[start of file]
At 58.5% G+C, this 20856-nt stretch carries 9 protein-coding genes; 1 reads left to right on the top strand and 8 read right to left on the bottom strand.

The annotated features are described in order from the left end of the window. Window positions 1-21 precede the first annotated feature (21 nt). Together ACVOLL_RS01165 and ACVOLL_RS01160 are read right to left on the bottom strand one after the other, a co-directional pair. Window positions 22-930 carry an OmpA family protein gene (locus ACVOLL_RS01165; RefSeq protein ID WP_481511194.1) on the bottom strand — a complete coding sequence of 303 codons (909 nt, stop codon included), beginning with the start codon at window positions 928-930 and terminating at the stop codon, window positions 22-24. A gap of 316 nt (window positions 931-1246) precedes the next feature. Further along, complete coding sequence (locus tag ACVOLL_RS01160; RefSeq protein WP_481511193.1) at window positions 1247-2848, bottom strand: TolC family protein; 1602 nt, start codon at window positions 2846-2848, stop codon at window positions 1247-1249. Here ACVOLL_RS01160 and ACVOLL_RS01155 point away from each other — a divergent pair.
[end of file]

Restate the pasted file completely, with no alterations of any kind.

At 58.5% G+C, this 20856-nt stretch carries 9 protein-coding genes; 1 reads left to right on the top strand and 8 read right to left on the bottom strand.

The annotated features are described in order from the left end of the window. Window positions 1-21 precede the first annotated feature (21 nt). Together ACVOLL_RS01165 and ACVOLL_RS01160 are read right to left on the bottom strand one after the other, a co-directional pair. Window positions 22-930 carry an OmpA family protein gene (locus ACVOLL_RS01165; RefSeq protein ID WP_481511194.1) on the bottom strand — a complete coding sequence of 303 codons (909 nt, stop codon included), beginning with the start codon at window positions 928-930 and terminating at the stop codon, window positions 22-24. A gap of 316 nt (window positions 931-1246) precedes the next feature. Further along, complete coding sequence (locus tag ACVOLL_RS01160; RefSeq protein WP_481511193.1) at window positions 1247-2848, bottom strand: TolC family protein; 1602 nt, start codon at window positions 2846-2848, stop codon at window positions 1247-1249. Here ACVOLL_RS01160 and ACVOLL_RS01155 point away from each other — a divergent pair.